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From here, go to work as a mechatronics technician

Many of Tidewater Community College’s certificate programs and associate degrees lead to immediate employment or, in some cases, employment while you’re still in college. We feature these on an occasional basis in our series “From here, go to work.” Here’s a look at one option.

From grocer to IMS Gear

After high school, Cory Blume was working in a local grocery store and going to school part-time. Uninspired, he began exploring other options. After coming to a TCC Open House, and watching a mechatronics demonstration that included a robot and 3-D printer, he changed course.

Commuting from Suffolk, Blume,25, began working toward his mechatronics degree at the Chesapeake Campus. 

Cory Blume at IMS Gear.
Cory Blume at IMS Gear.

“I loved the energy of the campus and the people. From the beginning it’s been a positive experience,” he said.

Three semesters into TCC’s program, Blume toured IMS Gear, an advanced manufacturing firm in Virginia Beach. He learned about full-time apprenticeships and applied on the spot.

Two years later, Blume is excelling at IMS Gear and at TCC. He works with engineers, maintains equipment and installs new systems and stations on the assembly line.

“I definitely have that feeling that this is what I’m supposed to be doing,” he said. “I get up ready to go and always look forward to learning – both at school and on the job.”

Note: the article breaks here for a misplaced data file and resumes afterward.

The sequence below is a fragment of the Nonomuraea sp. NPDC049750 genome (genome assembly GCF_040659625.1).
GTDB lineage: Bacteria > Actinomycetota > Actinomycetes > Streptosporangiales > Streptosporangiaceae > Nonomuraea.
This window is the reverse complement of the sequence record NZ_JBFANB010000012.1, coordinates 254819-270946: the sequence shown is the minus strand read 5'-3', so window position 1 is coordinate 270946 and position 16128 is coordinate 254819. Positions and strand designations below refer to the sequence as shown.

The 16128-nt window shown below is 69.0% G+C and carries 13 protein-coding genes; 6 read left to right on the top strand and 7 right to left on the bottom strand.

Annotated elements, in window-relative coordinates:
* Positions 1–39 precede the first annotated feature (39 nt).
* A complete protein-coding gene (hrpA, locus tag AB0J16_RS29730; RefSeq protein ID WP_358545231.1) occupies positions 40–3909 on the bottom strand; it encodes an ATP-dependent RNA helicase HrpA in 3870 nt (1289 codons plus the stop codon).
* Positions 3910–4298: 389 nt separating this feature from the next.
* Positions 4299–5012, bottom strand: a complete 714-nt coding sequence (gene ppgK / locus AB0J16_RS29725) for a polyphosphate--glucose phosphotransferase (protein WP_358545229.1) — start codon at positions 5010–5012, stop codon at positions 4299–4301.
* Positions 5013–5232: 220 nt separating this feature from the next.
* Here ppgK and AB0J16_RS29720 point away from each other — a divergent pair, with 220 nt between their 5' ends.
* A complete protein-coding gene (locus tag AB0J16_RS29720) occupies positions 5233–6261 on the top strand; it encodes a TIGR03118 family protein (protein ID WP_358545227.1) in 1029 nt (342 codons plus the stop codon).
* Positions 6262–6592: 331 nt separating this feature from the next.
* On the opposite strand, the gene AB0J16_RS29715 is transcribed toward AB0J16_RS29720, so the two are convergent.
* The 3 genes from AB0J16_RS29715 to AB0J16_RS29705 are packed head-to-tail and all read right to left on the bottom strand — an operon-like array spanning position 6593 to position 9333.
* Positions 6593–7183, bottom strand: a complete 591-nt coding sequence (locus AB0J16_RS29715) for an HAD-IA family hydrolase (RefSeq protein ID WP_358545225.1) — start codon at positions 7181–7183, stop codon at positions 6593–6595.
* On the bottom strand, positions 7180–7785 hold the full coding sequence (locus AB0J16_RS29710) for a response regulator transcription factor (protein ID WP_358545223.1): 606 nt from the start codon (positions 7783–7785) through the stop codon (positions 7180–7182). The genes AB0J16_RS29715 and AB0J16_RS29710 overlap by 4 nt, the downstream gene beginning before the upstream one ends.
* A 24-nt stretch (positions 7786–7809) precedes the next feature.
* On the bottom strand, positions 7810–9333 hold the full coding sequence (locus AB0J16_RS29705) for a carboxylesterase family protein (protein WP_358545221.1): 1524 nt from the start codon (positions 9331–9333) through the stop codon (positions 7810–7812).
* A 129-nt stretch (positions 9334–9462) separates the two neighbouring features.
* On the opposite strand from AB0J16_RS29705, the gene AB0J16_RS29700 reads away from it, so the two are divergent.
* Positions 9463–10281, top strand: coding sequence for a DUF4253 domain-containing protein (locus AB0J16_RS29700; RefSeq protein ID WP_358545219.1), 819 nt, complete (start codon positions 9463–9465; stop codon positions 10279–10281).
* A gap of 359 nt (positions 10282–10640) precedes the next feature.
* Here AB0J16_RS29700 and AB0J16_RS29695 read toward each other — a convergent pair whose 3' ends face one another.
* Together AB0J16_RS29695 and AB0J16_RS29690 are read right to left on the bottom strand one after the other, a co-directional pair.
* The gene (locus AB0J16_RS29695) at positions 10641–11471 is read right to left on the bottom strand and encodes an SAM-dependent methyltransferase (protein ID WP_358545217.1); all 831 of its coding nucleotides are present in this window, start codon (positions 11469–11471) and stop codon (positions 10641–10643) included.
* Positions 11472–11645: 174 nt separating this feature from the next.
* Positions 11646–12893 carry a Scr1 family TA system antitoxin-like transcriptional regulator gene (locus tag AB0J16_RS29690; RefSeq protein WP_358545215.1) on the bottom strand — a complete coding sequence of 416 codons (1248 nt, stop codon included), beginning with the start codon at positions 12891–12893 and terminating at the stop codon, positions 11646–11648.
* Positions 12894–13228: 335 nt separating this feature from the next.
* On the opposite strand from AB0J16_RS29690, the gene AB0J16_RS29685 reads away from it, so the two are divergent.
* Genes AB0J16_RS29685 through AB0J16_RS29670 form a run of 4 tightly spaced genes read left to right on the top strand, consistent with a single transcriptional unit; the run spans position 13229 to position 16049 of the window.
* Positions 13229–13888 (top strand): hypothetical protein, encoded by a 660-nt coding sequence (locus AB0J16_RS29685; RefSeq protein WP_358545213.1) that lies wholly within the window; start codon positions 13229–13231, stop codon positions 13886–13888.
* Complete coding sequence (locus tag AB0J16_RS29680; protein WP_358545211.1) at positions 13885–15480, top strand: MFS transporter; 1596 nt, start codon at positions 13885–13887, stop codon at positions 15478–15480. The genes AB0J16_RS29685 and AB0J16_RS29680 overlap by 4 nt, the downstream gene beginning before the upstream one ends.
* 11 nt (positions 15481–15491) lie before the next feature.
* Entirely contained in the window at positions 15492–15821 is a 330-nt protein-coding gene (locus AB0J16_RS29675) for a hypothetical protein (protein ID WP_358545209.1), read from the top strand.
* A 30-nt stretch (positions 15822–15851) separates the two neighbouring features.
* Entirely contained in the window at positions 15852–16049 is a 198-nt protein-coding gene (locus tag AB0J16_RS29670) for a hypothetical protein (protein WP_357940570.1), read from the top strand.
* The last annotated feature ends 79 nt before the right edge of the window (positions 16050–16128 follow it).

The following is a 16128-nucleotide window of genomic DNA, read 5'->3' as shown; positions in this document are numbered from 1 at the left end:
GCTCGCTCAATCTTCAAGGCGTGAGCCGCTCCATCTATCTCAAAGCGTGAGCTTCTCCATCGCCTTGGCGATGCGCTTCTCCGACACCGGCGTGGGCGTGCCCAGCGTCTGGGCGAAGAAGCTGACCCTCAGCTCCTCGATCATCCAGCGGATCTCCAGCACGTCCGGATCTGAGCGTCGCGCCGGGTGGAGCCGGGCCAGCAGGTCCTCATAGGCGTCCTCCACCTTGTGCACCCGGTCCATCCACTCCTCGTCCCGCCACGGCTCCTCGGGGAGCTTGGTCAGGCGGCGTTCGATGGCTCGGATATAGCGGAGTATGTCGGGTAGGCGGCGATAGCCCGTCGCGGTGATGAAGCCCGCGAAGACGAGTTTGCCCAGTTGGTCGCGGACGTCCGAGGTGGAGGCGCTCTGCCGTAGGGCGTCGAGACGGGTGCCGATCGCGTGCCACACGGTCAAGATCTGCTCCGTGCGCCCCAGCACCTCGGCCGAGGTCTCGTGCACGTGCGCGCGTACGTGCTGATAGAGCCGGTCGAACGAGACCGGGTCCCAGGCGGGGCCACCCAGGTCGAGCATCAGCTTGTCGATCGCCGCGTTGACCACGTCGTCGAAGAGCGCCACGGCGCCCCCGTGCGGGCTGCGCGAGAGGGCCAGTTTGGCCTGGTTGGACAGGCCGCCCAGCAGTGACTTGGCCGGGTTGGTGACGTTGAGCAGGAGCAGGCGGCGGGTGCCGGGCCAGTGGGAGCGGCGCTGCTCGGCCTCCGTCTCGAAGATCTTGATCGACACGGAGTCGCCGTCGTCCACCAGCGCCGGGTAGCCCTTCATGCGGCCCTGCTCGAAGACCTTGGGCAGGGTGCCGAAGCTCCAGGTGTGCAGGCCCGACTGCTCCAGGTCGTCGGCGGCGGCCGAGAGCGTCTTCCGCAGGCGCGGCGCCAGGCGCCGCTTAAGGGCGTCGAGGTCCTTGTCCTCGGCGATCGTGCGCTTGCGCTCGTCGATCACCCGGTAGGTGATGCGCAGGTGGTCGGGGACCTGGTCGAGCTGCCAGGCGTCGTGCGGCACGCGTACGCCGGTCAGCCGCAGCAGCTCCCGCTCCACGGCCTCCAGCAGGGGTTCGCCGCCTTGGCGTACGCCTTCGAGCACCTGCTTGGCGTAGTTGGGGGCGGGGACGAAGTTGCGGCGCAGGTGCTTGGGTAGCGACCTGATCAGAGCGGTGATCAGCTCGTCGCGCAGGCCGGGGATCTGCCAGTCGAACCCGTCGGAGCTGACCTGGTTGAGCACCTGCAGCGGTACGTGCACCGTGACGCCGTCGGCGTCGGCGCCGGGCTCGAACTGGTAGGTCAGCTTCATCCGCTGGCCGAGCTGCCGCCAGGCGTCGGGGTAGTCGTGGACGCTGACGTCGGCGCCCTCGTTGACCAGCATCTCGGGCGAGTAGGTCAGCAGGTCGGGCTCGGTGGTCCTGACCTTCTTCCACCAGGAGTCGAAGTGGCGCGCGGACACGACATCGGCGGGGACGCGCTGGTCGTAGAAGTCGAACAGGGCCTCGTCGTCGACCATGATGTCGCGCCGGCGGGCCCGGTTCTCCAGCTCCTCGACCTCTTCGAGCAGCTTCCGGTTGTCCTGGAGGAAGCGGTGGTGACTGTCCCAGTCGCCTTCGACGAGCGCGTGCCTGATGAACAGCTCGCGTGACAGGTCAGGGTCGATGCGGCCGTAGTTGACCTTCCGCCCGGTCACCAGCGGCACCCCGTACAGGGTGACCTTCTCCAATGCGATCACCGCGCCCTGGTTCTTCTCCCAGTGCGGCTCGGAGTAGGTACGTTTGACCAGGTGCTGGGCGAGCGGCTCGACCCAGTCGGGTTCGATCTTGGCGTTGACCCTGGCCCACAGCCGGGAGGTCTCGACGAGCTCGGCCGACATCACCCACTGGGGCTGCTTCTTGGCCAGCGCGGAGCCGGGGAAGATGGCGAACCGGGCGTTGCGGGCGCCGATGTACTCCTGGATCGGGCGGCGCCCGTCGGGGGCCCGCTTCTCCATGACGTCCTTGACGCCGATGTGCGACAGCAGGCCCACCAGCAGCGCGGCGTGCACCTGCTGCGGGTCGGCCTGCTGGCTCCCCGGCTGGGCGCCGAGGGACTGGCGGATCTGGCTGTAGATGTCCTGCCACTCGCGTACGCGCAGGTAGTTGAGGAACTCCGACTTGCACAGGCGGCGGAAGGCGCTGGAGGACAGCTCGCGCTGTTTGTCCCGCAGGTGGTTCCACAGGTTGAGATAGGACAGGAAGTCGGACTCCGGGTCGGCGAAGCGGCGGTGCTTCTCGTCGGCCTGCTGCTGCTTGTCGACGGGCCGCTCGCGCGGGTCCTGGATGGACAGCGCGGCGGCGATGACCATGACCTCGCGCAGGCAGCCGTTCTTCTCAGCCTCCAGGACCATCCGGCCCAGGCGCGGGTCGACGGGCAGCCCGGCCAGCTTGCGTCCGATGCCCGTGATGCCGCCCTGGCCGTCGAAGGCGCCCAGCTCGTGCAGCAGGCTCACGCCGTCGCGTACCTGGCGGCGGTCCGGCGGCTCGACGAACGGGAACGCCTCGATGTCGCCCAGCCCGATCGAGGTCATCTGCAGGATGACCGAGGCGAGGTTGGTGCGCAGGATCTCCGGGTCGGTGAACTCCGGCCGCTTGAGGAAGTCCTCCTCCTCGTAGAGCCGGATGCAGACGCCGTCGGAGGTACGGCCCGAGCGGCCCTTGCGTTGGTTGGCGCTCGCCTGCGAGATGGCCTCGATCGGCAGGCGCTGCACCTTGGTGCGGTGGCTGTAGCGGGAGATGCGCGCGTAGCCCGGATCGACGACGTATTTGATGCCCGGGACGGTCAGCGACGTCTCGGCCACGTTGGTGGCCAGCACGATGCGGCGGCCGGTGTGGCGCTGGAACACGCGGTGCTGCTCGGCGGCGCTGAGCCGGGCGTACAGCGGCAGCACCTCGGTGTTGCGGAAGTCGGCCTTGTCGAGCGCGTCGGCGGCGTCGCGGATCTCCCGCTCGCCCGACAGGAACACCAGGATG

Blume will complete his Associate of Applied Science in Mechatronics in December.

“All of my professors have been fantastic,” he said. “They have a depth of knowledge that comes from years on the job. One of my favorite things is tackling a problem in lab, and then seeing that exact same thing on the line at work.”

Mechatronics today:

With the graying of the advanced manufacturing workforce, skilled technicians are in high demand.  TCC’s Mechatronics degree prepares technicians for high paying jobs in two years or less.

The  Associate of Applied Science in Mechatronics covers motor controls, hydraulics, computer programming, pneumatics, programmable logic controllers and more. It’s a one-of-a-kind program in Hampton Roads.

Workers already in the field can train to advance in areas that include new construction, maintenance and assembly lines in major manufacturing plants.

Combining book smarts and hands-on work:

Dean Stout in the Precision Machining Lab.
Dean Stout in the Precision Machining Lab.

Mechatronics is suited for technically savvy students who enjoy hands-on work. Students spend about half the time in classroom instruction and the rest in state-of-the-art laboratories

“The lecture portion provides in-depth theory, and the labs bring it all together,” said Thomas Stout, dean of Science, Technology, Engineering and Math. “Most of the instructors are industry pros, giving students a real-world view of the required work.

“Most lines have hundreds of motors and sensors and a computer with programmable logic that tells the line to stop, start and do multiple functions. To be successful, employees have to understand the sequence and how it all comes together.”

The future is bright:

Plenty of advanced manufacturing firms are located in Hampton Roads, providing graduates with ample job prospects. According to the Department of Labor Job Outlook, mechatronics technicians earn a median salary of $57,790 per year or about $27 per hour.

More info:

For more information about the Mechatronics program at TCC, contact Jeff DeCastillia at or call TCC’s new student support team at 757-822-1111.